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The Importance of Accountability In the Creative Process.

June 5th, 2009 | 2 Comments | Categories: New Music Strategies |

This came up the yesterday in a couple of discussions on solobasssteve.com, the idea that random things can often provide the impetus to think about what we do in a more focused way. Particularly in this post by Mike, which this post is basically a very long response to…

One example of this random accountability was the way that record companies – even if their input was unhelpful – provided a degree of focus to the creative process that disappears if you’re not answerable to anyone.

The same goes for the cost of releasing music – if you’re spending £2000 on putting a CD out, that provides a certain level of clarity in making sure that what you’re putting out is worth that much to you! Is it the best you can do? It’d had better be, cos you’re two grand in the hole if it turns out it’s crap and no-one wants it. At least if it’s the best you can do and it doesn’t sell, you’ve still got a thousand presents you can give away that you’re deeply proud of.

Some people have the motivation and focus to be able to apply those kind of criteria to their creative process without the help of a mediator or the risk of financial ruin.

For the rest of us, we’re in a quandary – how do we put back that useful inspiration that pushes us to the next level, and after that, how do we build structures that are even more helpful, rather than just being accidentally helpful because some record company schlub who knows eff-all about what we’re trying to is breathing down our necks?

One possibility is the idea of Creative Accountability Collectives. These could work online, or in person. They could be geographically defined, or genre-specific. They could be totally democratic, or could function as a series of overlapping ‘councils of reference’ for the individual artists.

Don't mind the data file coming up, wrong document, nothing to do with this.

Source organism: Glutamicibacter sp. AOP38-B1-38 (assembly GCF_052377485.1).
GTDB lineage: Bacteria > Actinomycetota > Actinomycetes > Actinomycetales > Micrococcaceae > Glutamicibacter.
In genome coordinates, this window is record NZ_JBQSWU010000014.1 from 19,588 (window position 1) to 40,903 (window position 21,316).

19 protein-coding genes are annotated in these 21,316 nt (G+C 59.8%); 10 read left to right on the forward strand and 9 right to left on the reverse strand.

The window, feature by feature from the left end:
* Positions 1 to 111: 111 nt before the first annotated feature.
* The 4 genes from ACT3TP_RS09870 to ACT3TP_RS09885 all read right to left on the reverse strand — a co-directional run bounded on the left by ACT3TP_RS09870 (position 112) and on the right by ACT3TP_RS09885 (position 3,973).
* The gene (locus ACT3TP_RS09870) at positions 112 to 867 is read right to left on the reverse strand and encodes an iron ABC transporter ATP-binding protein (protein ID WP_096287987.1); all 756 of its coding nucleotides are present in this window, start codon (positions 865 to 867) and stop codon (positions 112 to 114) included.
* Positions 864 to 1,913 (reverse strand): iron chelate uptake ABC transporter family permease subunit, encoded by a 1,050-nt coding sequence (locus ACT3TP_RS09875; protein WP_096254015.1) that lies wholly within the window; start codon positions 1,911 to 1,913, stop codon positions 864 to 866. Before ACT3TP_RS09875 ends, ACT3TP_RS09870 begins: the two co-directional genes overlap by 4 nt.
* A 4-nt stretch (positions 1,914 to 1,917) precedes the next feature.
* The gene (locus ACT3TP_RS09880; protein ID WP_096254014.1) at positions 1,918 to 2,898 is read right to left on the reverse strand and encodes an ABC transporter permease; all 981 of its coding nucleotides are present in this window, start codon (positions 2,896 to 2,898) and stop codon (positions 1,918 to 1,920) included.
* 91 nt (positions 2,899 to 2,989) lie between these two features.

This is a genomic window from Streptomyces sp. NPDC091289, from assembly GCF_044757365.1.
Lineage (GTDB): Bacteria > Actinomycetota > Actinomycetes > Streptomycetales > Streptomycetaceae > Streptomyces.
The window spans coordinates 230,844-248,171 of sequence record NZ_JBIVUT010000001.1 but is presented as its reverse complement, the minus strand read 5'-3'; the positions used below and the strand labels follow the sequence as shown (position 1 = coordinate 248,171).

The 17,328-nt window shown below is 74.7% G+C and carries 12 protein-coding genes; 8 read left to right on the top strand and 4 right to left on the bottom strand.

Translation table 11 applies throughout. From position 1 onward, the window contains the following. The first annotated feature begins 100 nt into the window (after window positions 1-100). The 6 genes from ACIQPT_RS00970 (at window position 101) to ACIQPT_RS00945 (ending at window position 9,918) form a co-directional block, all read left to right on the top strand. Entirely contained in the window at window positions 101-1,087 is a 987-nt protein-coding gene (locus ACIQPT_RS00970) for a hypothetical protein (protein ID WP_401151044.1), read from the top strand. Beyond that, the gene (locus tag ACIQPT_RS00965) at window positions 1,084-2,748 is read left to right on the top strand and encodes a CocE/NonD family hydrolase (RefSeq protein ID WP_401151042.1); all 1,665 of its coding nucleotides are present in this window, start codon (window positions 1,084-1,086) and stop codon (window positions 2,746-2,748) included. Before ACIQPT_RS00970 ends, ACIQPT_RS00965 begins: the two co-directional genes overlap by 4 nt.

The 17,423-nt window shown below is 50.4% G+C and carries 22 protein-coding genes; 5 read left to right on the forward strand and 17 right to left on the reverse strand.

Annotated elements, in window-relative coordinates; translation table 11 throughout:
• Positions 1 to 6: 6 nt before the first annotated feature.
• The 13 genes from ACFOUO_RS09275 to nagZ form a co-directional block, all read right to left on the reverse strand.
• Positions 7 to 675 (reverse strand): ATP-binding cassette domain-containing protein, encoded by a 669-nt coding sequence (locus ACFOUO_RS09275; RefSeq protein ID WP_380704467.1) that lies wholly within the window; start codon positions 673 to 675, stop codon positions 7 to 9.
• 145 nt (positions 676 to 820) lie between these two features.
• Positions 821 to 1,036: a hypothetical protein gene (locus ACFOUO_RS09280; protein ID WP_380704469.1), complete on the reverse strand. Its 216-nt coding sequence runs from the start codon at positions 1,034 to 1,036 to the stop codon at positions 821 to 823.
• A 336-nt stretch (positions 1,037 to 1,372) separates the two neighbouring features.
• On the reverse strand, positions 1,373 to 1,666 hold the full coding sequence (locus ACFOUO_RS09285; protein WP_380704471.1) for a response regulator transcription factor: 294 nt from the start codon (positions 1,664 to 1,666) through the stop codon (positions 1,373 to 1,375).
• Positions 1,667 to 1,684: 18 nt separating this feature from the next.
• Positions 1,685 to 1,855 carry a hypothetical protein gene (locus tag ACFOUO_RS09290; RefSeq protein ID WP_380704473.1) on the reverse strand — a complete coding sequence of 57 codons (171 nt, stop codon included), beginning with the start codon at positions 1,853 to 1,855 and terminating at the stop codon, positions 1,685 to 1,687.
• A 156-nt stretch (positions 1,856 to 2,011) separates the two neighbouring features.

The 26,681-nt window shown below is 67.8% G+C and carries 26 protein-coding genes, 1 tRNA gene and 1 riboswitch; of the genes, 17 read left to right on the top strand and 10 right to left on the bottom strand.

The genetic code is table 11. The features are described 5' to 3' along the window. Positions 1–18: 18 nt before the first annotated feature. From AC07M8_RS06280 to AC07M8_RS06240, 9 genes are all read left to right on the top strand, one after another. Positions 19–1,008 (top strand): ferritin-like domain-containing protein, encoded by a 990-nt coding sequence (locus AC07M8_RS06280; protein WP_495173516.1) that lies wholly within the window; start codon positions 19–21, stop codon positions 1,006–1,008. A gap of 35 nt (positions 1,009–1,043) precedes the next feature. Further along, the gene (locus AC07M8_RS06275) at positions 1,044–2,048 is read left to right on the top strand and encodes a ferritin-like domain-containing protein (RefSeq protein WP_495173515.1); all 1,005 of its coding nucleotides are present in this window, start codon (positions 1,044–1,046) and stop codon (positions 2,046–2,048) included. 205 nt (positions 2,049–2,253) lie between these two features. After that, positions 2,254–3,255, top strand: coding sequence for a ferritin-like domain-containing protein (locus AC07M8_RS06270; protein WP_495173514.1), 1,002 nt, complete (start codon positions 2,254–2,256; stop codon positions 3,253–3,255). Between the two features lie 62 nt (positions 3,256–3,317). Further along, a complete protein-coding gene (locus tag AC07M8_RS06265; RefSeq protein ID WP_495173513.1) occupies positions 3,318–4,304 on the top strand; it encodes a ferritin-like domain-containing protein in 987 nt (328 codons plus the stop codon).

I have a range of people that I send works in progress to, who have over the years earned the right to have an opinion worth listening to about what I do by demonstrating that they get what I’m trying to do and what I’m capable of.

For my last solo album, Behind Every Word, I had my friend Sue who’d just moved to New York act as remote producer. Much of her input consisted of emails and chat mesasges saying “great idea, however, you can play it better than that, so do it again, you loser” Almost invariably. She was right. She provided encouragement, support, advice, and the right kind of critique that meant that Behind Every Word was a much better record that it would’ve been if I’d just locked myself away and released whatever I happened to record in that time. (Sue’s now working as a jazz producer in the states, so the experience is one that obviously worked well for her too :) )

It’s a lot to ask of someone to get them to do that for you, so forming mini-collectives that do that kind of support work for eachother seems like a smart way to go.

However, the tricky bit would be defining the terms of the relationships involved – cutting words, quickly spoken, can be really damaging, so as well as choosing carefully who we allow into our collective, we should, I suggest, also have a ‘terms of engagement’ document.